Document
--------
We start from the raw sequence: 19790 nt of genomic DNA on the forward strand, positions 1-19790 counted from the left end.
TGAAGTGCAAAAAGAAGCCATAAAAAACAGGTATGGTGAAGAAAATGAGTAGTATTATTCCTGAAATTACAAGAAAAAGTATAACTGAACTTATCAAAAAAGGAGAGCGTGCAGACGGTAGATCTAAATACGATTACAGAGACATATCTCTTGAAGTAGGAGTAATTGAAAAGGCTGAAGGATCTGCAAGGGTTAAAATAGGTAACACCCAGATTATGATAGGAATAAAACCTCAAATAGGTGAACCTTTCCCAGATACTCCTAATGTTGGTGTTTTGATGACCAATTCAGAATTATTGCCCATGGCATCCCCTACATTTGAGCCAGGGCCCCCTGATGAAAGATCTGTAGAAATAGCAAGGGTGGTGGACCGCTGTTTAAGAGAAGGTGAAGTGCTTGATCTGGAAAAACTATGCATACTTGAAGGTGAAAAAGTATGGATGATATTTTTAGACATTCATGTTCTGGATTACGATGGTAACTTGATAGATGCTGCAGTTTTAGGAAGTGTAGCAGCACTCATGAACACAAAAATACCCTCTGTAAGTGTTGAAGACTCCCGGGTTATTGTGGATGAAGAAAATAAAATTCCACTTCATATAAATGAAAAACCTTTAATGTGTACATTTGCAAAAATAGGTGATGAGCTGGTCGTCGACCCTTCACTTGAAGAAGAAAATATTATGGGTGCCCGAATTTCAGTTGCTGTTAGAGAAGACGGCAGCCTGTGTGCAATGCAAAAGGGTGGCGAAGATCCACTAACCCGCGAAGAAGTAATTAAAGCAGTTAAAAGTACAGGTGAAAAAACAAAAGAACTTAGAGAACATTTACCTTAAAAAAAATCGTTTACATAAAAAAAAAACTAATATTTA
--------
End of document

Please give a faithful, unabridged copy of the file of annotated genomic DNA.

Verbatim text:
We start from the raw sequence: 19790 nt of genomic DNA on the forward strand, positions 1-19790 counted from the left end.
TGAAGTGCAAAAAGAAGCCATAAAAAACAGGTATGGTGAAGAAAATGAGTAGTATTATTCCTGAAATTACAAGAAAAAGTATAACTGAACTTATCAAAAAAGGAGAGCGTGCAGACGGTAGATCTAAATACGATTACAGAGACATATCTCTTGAAGTAGGAGTAATTGAAAAGGCTGAAGGATCTGCAAGGGTTAAAATAGGTAACACCCAGATTATGATAGGAATAAAACCTCAAATAGGTGAACCTTTCCCAGATACTCCTAATGTTGGTGTTTTGATGACCAATTCAGAATTATTGCCCATGGCATCCCCTACATTTGAGCCAGGGCCCCCTGATGAAAGATCTGTAGAAATAGCAAGGGTGGTGGACCGCTGTTTAAGAGAAGGTGAAGTGCTTGATCTGGAAAAACTATGCATACTTGAAGGTGAAAAAGTATGGATGATATTTTTAGACATTCATGTTCTGGATTACGATGGTAACTTGATAGATGCTGCAGTTTTAGGAAGTGTAGCAGCACTCATGAACACAAAAATACCCTCTGTAAGTGTTGAAGACTCCCGGGTTATTGTGGATGAAGAAAATAAAATTCCACTTCATATAAATGAAAAACCTTTAATGTGTACATTTGCAAAAATAGGTGATGAGCTGGTCGTCGACCCTTCACTTGAAGAAGAAAATATTATGGGTGCCCGAATTTCAGTTGCTGTTAGAGAAGACGGCAGCCTGTGTGCAATGCAAAAGGGTGGCGAAGATCCACTAACCCGCGAAGAAGTAATTAAAGCAGTTAAAAGTACAGGTGAAAAAACAAAAGAACTTAGAGAACATTTACCTTAAAAAAAATCGTTTACATAAAAAAAAAACTAATATTTA